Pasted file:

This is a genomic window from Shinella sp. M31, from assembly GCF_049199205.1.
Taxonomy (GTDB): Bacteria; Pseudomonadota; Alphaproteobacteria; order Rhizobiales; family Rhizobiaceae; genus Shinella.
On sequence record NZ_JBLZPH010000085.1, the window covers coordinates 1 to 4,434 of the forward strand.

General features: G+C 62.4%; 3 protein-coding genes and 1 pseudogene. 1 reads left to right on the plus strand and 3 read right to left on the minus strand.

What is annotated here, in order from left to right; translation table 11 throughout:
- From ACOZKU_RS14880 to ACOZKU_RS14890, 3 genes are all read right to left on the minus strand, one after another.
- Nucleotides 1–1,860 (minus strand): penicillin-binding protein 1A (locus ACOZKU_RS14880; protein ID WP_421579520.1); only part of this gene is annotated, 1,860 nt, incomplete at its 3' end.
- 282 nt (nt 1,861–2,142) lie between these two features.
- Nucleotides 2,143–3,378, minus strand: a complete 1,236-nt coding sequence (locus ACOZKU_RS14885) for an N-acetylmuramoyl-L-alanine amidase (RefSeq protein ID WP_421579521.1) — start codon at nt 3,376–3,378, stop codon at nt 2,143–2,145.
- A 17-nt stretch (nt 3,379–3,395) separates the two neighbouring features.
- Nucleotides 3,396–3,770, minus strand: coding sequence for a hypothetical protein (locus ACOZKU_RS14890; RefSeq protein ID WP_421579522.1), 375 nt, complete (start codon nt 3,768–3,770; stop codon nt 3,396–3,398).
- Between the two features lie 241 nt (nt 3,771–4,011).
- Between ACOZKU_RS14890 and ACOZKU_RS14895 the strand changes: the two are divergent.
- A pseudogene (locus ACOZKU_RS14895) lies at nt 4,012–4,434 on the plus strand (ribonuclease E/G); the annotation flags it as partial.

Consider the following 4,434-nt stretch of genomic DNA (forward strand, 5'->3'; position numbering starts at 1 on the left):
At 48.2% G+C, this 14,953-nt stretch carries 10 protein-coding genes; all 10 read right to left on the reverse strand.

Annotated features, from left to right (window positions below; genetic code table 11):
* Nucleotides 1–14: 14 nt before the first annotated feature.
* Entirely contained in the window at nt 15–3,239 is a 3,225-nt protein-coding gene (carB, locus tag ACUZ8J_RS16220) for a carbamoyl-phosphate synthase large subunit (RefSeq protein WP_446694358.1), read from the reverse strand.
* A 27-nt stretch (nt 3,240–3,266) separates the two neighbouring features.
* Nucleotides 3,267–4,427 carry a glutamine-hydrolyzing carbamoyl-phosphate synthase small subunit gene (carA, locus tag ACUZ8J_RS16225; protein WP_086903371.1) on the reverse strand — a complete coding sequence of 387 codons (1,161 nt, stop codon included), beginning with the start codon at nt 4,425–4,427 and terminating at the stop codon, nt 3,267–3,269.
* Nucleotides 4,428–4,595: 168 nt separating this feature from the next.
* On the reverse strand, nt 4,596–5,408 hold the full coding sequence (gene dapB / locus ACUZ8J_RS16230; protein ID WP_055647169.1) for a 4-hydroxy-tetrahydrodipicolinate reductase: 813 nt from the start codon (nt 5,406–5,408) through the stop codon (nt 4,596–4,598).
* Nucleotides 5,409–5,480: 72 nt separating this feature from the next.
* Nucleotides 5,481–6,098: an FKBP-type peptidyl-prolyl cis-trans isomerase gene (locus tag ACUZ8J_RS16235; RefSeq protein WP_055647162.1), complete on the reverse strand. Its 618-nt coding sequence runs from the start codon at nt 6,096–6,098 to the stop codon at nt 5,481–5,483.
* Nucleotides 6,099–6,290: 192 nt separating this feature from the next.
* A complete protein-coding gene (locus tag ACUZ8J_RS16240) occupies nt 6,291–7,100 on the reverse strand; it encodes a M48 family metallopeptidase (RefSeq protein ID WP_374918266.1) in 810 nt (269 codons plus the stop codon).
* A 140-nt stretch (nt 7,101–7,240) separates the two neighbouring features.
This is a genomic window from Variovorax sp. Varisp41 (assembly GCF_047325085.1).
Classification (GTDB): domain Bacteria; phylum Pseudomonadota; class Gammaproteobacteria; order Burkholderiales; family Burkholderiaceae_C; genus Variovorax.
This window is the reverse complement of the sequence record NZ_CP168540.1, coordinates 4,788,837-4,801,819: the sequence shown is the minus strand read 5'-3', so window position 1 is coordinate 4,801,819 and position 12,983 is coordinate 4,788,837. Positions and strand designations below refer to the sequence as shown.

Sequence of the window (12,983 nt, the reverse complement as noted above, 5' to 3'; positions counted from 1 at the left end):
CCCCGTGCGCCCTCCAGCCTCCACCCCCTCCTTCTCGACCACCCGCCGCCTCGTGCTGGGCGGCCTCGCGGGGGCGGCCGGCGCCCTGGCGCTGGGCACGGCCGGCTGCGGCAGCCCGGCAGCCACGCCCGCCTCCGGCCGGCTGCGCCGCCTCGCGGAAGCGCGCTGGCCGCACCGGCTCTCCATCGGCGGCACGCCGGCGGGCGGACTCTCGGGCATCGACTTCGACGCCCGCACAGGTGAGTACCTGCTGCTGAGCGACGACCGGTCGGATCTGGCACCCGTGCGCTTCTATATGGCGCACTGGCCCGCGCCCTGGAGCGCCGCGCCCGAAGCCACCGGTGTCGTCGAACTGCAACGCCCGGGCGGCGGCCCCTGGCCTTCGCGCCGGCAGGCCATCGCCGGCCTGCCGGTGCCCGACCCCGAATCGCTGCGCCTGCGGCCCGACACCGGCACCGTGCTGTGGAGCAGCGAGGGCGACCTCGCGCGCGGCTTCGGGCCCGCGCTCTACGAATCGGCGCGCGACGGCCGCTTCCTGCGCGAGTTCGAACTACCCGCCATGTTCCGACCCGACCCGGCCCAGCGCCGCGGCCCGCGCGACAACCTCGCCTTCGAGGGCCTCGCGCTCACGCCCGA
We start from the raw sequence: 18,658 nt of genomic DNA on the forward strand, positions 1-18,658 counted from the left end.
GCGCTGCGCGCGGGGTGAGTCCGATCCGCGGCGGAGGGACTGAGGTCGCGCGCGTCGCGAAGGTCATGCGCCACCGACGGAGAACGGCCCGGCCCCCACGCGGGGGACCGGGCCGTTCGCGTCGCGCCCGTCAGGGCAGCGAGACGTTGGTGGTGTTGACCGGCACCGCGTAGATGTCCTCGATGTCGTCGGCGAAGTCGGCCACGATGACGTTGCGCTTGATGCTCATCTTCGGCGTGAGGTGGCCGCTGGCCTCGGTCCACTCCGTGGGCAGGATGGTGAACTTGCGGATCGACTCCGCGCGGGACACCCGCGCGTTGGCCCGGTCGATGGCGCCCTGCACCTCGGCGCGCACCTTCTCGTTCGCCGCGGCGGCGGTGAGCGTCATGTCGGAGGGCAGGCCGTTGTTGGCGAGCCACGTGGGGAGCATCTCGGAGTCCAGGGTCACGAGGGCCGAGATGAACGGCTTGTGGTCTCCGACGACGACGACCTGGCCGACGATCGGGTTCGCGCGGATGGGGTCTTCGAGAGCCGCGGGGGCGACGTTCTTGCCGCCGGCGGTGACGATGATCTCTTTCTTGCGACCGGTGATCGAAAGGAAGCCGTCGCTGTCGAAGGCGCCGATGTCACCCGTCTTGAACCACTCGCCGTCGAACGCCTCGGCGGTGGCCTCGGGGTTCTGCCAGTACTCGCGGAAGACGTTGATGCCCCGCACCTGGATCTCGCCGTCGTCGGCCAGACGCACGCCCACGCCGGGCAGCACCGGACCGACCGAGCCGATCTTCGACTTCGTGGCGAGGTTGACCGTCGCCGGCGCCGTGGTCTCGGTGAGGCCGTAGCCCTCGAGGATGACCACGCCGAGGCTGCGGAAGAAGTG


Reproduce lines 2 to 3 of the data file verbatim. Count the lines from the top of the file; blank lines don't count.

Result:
Taxonomy (GTDB): Bacteria; Pseudomonadota; Alphaproteobacteria; order Rhizobiales; family Rhizobiaceae; genus Shinella.
On sequence record NZ_JBLZPH010000085.1, the window covers coordinates 1 to 4,434 of the forward strand.